The event actually originated as a five-day reliability trial back in July 1909, before being extended to a six-day competition a year later.

However, the start of the Scottish Six Days Trial (SSDT) proper as organised by the then newly formed Edinburgh and District Motor Club began in 1911.

In those early years, the trial started and finished in Edinburgh with the route taking the riders to John O’Groats and back over the course of the week.

Fort William was introduced as the hub for the event in 1938, although the start and finish remained in Edinburgh, which continued to be the case until all links with the Scottish city were cut in 1977. Today, the SSDT consists of six different daily routes that total approximately 500 miles, which begin and end in Fort William each day.

The Edinburgh and District Motor Club will once again be at the helm of this fantastic competition and will be responsible for upholding an event where club riders and the world’s best compete together over the same course that will include 30 boulder-strewn sections on each of the six days.

For more information on The Scottish Six Days Trial go to:

Previous winners of the Scottish Six Days – 1972-2010

2010 – Alexz Wigg – Beta  2009 – Dougie Lampkin – Beta  2008 – Dougie Lampkin – Beta  2007 – James Dabill – Montesa  2006 – Graham Jarvis – Sherco  2005 – Sam Connor – Sherco  2004 – Graham Jarvis – Sherco  2003 – Joan Pons – Sherco  2002 – Amos Bilbao- Montesa  2001- Cancelled – Foot + Mouth  2000 – Steve Colley – Gas Gas  1999 – Graham Jarvis – Bultaco  1998 – Graham Jarvis – Scorpa  1997 – Steve Colley – Gas Gas  1996 – Dougie Lampkin – Beta  1995 – Dougie Lampkin – Beta  1994 – Dougie Lampkin – Beta  1993 – Steve Colley – Beta  1992 – Steve Colley – Beta  1991 – Steve Saunders – Beta  1990 – Steve Saunders – Beta  1989 – Steve Saunders – Fantic  1988 – Steve Saunders – Fantic  1987 – Jordi Tarres – Beta  1986 – Thierry Michaud – Fantic  1985 – Thierry Michaud – Fantic   1984 – Thierry Michaud – Fantic  1983 – Toni Gorgot – Montesa  1982 – Bernie Schreiber – SWM  1981 – Gilles Burgat – SWM  1980 – Yrjo Vesterinen – Montesa  1979 – Malcolm Rathmell – Montesa  1978 – Martin Lampkin – Bultaco  1977 – Martin Lampkin – Bultac  1976 – Martin Lampkin – Bultac  1975 – Mick Andrews – Yamaha  1974 – Mick Andrews – Yamah  1973 – Malcolm Rathmell – Bultac  1972 – Mick Andrews – Ossa

More information on Bob MacGregor:

MacGregor was the first SSDT participant to be officially classed an individual winner as, prior to 1932, no single victor was declared. Instead, all finishers were awarded either a silver cup, if they completed the Trial with no penalties, or a gold, silver or bronze medal depending on the number of penalties they incurred during the course of the six-day marathon.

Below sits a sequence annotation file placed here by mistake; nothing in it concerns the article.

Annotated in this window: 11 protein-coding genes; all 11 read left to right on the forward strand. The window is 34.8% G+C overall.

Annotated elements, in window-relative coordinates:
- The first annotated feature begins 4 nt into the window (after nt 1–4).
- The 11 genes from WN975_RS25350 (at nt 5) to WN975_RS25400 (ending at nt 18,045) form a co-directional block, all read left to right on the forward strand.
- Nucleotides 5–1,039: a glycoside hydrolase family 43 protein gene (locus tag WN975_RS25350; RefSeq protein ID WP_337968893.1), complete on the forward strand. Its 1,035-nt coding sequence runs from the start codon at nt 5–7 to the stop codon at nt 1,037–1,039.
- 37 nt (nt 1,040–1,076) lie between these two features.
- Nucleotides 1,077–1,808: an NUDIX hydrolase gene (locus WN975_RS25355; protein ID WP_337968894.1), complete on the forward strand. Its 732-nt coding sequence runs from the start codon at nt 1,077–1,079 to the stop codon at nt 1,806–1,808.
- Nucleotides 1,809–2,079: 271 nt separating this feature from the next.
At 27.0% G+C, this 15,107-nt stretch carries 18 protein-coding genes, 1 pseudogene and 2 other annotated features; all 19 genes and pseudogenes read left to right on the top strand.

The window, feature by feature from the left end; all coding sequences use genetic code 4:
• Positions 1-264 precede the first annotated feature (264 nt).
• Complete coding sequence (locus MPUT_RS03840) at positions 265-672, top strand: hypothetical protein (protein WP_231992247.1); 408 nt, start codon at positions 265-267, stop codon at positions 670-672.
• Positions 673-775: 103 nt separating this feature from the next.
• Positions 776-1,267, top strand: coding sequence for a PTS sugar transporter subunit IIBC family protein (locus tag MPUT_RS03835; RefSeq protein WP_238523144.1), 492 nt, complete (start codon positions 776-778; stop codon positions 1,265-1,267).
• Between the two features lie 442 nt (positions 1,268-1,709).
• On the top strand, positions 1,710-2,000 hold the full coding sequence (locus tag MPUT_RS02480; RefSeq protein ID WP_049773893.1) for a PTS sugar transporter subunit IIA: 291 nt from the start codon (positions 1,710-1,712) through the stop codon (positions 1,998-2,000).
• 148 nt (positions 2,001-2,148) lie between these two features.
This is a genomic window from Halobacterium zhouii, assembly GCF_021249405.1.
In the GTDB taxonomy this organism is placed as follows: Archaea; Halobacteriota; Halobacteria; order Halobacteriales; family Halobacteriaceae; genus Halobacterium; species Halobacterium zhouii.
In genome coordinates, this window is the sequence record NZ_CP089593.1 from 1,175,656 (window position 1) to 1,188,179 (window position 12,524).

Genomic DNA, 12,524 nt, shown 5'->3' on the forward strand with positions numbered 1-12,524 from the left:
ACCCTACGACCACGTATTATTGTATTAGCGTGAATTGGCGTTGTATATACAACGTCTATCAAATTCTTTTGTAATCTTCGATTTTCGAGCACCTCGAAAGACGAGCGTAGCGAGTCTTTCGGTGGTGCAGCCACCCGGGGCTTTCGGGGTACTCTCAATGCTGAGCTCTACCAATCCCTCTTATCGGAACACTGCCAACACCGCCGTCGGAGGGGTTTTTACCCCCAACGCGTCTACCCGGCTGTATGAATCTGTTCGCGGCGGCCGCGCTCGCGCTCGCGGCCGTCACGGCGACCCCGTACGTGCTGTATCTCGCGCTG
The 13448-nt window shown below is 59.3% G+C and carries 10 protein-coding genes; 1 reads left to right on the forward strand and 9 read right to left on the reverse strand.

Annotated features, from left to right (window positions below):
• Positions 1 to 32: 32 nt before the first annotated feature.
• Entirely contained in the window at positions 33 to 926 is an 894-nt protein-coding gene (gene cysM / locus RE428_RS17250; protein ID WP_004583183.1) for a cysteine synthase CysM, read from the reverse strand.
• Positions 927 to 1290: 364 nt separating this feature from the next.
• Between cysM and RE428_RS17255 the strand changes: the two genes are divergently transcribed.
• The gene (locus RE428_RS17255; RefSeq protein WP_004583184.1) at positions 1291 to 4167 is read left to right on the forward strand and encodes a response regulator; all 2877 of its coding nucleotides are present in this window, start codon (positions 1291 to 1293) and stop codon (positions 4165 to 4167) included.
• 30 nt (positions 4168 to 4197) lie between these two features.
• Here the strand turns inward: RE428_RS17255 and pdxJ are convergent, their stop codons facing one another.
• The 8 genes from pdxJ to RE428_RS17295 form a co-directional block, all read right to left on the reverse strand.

“My dad was extremely fond of the Scottish Six Days Trial,” said Sheila Cattell, Bob MacGregor’s daughter.

“He really loved participating at Fort William, it was a very special event in his calendar. He would obviously be very proud to know that, in its one hundred year history, he is still the only Scottish man ever to have won this event. Naturally, all the family is very proud of his achievements too.”

The first SSDTs in 1909 and 1910 were simply a route around Scotland with time checks throughout to ensure that all entrants kept to the required speed schedule.

There were no special hill climbs or any sections involved, the surface of Scottish roads and the natural terrain they cut through were considered to be enough of a trial.

In 1911, the Edinburgh and District Motor Club took charge and there were some changes to the format, then in 1914 time cards were introduced before a four-year hiatus due to the First World War.

The rules did not change significantly again until 1926, when four categories were established for recording penalties: reliability, hill climbing, daily condition of machine and brake test.

It was not until 1931 that something resembling the present format was introduced, as hills were observed for the first time with penalties incurred for putting your foot down, and awards were allocated on a percentage basis at the end of the Trial. There was still no individual winner recorded, though.

In 1932, that changed and the decision was taken to create an award for the best individual performance. Scotland’s very own Bob MacGregor won that accolade and despite the best efforts of local rider, Gary MacDonald, in more recent years, MacGregor remains the lone home victor.

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Contact: Paddy Cuthbert
Phone: 07968 699636